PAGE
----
Ni tout l'un, ni tout l'autre : rencontres, métissages et ethnogenèse au Saguenay - Lac-Saint-Jean aux 16e et 17e siècles

Authors: Rousseau, Louis-Pascal
Advisor: Turgeon, Laurier
Abstract: This thesis is linked to the actual research movement on Métis ethnogenesis, which is getting in vogue since few years in the faculties of Social Sciences and Humanities of many universities in Canada and – to a lesser scale – United States. The aim of this research movement is to identify the process by which Métis communities (resulting from the contacts between European settlers and Aboriginal peoples) came into being during the North American history. This thesis uses the conceptual and methodological tools of this research movement and adapts them to a new historical context, that is to say the Saguenay – Lac-Saint-Jean region during the 16th and the 17th centuries. The choice of this spatio-temporal frame is based on the fact that it has been the scene of regular and prolonged meetings between Europeans settlers and Aboriginal peoples. For generations in that historical context, these two populations have been engaged into a profound process of intermixing (or métissage) at both genealogical and cultural levels. This work exposes what this process was, from its beginning when the first European sailors came on the banks of the Saint-Lawrence up to the time where the inhabitants of the French colony started to establish a fur trade posts network in the forest of the region. It is neither a history of the aboriginal peoples of the Saguenay – Lac-Saint-Jean region, nor a history of its settlers: it takes as its main object the intermixing process of these two populations and its result within the two first centuries of their encounters. More than just a case study, this thesis analyses the very fundamental mechanisms by which ethnogenesis processes work, and identify some of the contextual factors that induce and inhibit these phenomena. Its ultimate achievement is to suggest researchers tools that are intended to help explaining why, in certain historical contexts, there can be no ethnogenesis process even though there is a lot of métissage between two cultural groups for a long period of time. At the end of this thesis, to understand why an ethnogenesis process doesn’t occur appears as important as to understand why it does.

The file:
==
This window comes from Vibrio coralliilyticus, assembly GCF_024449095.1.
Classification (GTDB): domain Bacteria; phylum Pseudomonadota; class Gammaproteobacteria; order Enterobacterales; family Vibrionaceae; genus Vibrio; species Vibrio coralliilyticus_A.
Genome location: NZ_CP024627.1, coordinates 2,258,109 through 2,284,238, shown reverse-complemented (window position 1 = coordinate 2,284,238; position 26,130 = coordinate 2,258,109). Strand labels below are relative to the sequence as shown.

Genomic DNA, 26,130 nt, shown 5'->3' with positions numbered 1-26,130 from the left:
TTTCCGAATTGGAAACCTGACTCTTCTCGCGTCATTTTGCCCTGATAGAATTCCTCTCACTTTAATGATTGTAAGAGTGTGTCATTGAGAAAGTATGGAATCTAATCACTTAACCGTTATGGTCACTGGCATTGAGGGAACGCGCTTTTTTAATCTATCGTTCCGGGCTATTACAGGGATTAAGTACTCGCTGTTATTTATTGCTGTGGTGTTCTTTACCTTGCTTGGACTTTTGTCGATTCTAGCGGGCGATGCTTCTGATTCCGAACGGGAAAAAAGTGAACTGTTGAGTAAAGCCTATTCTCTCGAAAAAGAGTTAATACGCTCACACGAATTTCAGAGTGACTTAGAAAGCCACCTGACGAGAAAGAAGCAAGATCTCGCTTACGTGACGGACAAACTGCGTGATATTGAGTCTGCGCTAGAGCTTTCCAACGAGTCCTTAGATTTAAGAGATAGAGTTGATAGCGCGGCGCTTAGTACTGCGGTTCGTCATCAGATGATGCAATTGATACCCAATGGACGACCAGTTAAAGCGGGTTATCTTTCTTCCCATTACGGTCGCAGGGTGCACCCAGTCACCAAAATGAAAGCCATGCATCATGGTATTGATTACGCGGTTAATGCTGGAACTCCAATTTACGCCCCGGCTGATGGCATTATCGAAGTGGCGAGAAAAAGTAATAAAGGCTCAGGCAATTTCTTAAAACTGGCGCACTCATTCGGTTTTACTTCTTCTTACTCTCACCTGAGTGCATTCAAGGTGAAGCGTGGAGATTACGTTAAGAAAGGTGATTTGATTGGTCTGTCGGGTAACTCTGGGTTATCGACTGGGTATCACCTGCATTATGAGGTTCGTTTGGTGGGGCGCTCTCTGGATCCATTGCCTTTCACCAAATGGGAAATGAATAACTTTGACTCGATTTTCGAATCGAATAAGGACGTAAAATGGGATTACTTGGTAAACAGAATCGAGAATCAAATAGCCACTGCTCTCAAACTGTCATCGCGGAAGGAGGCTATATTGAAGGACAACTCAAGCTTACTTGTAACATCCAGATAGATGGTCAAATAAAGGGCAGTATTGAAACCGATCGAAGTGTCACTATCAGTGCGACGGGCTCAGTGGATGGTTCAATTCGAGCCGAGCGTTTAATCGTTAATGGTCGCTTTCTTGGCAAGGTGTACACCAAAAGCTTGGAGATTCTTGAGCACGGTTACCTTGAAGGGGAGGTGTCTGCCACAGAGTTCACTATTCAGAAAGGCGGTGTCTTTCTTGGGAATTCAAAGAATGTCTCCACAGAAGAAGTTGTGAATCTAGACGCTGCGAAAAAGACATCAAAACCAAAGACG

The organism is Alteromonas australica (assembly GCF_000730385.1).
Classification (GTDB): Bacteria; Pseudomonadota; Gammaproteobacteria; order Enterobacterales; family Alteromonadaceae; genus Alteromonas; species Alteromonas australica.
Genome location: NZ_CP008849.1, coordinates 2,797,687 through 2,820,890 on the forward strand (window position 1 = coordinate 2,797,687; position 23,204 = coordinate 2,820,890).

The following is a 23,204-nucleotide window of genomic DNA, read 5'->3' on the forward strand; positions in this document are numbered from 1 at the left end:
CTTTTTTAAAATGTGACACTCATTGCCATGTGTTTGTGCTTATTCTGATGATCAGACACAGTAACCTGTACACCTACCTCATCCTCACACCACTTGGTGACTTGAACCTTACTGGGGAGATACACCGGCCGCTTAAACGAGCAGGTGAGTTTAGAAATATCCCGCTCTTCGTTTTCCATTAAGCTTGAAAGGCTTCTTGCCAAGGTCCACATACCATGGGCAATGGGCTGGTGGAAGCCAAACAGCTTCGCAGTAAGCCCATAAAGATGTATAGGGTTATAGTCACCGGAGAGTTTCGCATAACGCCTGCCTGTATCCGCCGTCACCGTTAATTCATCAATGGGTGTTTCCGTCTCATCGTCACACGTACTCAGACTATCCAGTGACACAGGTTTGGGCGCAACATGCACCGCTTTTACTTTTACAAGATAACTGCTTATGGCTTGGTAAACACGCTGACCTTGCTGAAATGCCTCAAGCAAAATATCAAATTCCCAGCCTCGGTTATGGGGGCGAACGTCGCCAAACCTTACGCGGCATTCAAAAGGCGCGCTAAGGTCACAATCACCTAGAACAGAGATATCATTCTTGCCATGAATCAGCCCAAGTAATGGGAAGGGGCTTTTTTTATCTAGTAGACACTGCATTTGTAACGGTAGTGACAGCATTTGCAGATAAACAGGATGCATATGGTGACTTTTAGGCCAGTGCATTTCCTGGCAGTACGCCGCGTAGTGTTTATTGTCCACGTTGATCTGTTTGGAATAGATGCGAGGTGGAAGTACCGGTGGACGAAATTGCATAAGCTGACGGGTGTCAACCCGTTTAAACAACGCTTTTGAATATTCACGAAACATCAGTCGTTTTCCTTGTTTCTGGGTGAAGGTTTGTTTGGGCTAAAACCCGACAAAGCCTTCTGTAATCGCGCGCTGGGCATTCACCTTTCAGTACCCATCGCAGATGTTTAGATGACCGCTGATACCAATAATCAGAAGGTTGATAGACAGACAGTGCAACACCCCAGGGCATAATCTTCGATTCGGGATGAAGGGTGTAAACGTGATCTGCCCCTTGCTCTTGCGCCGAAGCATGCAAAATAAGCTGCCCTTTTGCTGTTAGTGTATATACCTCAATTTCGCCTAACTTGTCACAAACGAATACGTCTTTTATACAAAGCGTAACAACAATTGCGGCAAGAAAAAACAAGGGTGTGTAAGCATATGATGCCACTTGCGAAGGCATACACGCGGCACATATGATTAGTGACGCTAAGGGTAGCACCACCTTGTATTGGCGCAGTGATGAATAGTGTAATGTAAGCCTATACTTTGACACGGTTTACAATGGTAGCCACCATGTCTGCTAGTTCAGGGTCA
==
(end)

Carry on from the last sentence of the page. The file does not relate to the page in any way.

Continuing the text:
Document Type: Thèse de doctorat
Issue Date: 2012
Open Access Date: 19 April 2018
Permalink: http://hdl.handle.net/20.500.11794/23714
Grantor: Université Laval
Collection:Thèses et mémoires

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